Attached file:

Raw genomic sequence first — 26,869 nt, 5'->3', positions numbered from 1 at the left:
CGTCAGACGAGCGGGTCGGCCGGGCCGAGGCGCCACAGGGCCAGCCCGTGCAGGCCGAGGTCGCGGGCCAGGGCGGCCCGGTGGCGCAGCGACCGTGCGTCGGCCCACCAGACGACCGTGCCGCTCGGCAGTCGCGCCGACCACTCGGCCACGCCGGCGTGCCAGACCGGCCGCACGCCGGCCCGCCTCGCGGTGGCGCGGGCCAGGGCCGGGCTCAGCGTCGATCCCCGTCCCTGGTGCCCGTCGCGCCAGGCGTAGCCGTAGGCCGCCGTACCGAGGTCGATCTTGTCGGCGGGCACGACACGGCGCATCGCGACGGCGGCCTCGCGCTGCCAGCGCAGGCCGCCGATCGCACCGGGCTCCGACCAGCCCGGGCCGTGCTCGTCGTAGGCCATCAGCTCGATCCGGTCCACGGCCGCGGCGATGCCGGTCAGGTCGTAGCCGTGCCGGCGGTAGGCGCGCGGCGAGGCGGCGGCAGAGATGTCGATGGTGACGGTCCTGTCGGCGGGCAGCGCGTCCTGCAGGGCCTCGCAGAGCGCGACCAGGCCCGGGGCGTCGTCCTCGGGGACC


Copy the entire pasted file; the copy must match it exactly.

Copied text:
Raw genomic sequence first — 26,869 nt, 5'->3', positions numbered from 1 at the left:
CGTCAGACGAGCGGGTCGGCCGGGCCGAGGCGCCACAGGGCCAGCCCGTGCAGGCCGAGGTCGCGGGCCAGGGCGGCCCGGTGGCGCAGCGACCGTGCGTCGGCCCACCAGACGACCGTGCCGCTCGGCAGTCGCGCCGACCACTCGGCCACGCCGGCGTGCCAGACCGGCCGCACGCCGGCCCGCCTCGCGGTGGCGCGGGCCAGGGCCGGGCTCAGCGTCGATCCCCGTCCCTGGTGCCCGTCGCGCCAGGCGTAGCCGTAGGCCGCCGTACCGAGGTCGATCTTGTCGGCGGGCACGACACGGCGCATCGCGACGGCGGCCTCGCGCTGCCAGCGCAGGCCGCCGATCGCACCGGGCTCCGACCAGCCCGGGCCGTGCTCGTCGTAGGCCATCAGCTCGATCCGGTCCACGGCCGCGGCGATGCCGGTCAGGTCGTAGCCGTGCCGGCGGTAGGCGCGCGGCGAGGCGGCGGCAGAGATGTCGATGGTGACGGTCCTGTCGGCGGGCAGCGCGTCCTGCAGGGCCTCGCAGAGCGCGACCAGGCCCGGGGCGTCGTCCTCGGGGACC